These wealthy Indian merchant kings sought to display their wealth by associating with the rulers. As the colonial city of Calcutta evolved , mansions and palaces in North Calcutta began to appear increasingly hybrid with the addition of more European influences. In early 19th century some great economic and social changes influenced the style , architecture and lifestyles of these great houses even further. Amazed with these palaces and their heady mix of architectural styles there seem to exist in an irrepressible harmony . Neo –classical , Islamic & Hindu influence can be found in the structure of these buildings. Intricate archways & doorways wide enough for an elephant to pass through, lead to vast inner courtyards with temples of ancestral deities . The unique style of architectures in these palaces began to develop . These enormous houses where not only residences they were places of business, worship and opulent lifestyle .
Many of these houses became infamous for their extravagant and slothful lifestyles. Calcutta still thrives with stories of these long gone wealthy residents. Their opulent lifestyles became to be known as ‘Babu Culture” a phenomenon exclusive to Calcutta. These babus were determined to spend their inherited wealth from their ancestors. They decorated their homes with chandeliers from Venice, mirrors from Belgium , crystals from France and furniture , paintings, sculptures & music boxes from England.
The lavish lifestyles o and the competitiveness with which they displayed their wealth became the talk of the town. As time progressed their increasingly affected manners and wasteful lifestyles began to be mocked by British Associates as well. Things changed when the British moved their capital to Delhi. First city of India- Calcutta became secondary. Shocked and disappointed these great families began to looking for ways to re-establish their influential positions and blossoming independence movement seemed to be the answer . Babus where hanging to whatever there were left with and they chose independence from the very people who had empowered them to attain their wealth and positions. The final outcome was obviously bitter. However, after independence their situation changed even more dramatically . The British who had given them the power and wealth had gone and ironically many did not foresee how this would eventually effect their life . The zamidari system was abolished and became part of a new independent India. Their vast estates were gifted away to the new government. The compensation received to maintain these huges estates was not sufficient. It was the beginning of the end for a people who had no experience in dealing with everyday life . Not only did the great houses begin to decline, so did the area of North Calcutta . Nevertheless these ancestral homes remained, many families found they could not agree on what should be done with it . Impossible to restore or maintain , they often resorted to simply drawing straws on who should remain and who could move to the cleaner, quieter areas of Calcutta. Some family disputes have dragged on in the courts for decades while the ancestral home decayed and crumpled . One of the main reasons for the plight of many great houses today. On the contrary looking at the positive side many agreed to keep their houses by forming a trust which is mostly maintained by the eldest son of each family . In other cases families have leased or gifted spaces in their ancestral homes for much needed schools, research institutions or hospitals. Most of these properties are now rented out for movie shoots, daily soaps and used for their annual Durga Puja festival as well.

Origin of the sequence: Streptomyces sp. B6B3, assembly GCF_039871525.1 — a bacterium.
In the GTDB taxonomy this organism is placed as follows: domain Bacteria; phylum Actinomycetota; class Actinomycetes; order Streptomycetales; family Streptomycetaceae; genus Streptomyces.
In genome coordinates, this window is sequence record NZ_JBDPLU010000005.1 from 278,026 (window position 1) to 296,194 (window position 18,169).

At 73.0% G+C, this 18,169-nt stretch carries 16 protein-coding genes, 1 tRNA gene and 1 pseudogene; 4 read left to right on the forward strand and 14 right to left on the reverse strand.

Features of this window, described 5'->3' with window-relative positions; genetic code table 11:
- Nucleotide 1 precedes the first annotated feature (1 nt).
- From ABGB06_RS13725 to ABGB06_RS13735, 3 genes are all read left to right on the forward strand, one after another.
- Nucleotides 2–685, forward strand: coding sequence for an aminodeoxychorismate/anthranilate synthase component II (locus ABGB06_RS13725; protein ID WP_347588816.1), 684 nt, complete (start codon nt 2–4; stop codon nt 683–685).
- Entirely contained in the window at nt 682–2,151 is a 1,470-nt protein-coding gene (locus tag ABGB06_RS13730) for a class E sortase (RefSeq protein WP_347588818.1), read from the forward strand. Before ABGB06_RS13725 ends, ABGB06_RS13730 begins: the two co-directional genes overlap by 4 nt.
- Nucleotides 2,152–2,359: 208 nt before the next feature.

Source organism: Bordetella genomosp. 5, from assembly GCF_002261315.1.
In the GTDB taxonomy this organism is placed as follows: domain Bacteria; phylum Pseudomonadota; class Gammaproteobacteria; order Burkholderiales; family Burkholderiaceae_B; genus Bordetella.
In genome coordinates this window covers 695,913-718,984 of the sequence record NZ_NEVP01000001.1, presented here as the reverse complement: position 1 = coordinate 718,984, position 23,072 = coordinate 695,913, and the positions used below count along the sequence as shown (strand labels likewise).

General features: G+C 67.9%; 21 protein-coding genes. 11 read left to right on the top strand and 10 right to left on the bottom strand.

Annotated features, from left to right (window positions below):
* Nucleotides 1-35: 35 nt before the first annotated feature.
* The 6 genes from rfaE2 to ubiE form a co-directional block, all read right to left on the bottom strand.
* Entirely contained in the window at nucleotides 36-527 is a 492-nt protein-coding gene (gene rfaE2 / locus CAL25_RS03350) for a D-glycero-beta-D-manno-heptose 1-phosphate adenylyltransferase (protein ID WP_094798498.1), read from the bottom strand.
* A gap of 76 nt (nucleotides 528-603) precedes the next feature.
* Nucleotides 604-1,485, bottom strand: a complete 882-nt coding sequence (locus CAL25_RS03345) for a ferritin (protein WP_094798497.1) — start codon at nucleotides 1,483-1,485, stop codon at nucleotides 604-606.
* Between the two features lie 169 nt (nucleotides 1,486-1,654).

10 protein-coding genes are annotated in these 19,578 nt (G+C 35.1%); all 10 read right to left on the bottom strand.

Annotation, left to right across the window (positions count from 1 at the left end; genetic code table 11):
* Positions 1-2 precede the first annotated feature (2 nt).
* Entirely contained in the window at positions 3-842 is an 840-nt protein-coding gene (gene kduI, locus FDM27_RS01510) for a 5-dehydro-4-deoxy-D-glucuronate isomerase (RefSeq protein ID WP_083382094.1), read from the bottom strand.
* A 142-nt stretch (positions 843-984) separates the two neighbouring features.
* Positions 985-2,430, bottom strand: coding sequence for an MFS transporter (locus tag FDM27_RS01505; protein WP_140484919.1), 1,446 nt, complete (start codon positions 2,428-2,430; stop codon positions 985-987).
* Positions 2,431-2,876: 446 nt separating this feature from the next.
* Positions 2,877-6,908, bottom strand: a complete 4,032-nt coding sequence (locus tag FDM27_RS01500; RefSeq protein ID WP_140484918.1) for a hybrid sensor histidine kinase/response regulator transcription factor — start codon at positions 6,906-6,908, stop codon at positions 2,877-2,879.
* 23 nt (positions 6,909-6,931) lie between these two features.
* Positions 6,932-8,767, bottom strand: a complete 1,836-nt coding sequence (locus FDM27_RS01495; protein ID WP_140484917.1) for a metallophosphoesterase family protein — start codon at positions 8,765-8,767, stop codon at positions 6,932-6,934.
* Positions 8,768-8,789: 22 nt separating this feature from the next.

Magnificent ruined mansions now sit alongside small residences , temples, bazaars and hutments abandoned by owners unable to sustain them . Many are hauntingly beautiful , to others they are an unwelcome reminder of Indian’s colonial aspirations and some are grand symbols of Bengal’s entrepreneurship and epitomise Calcutta’s past glory.
In this series I intend to take you through long forgotten , locked in time mansions & palaces which had some rich heritage in past but now it stands as a mere reflection of glory of the past. Watch this space as I take along some of the prominent houses and properties which I can vouchfor looking at them will make you feel wish you were in that era.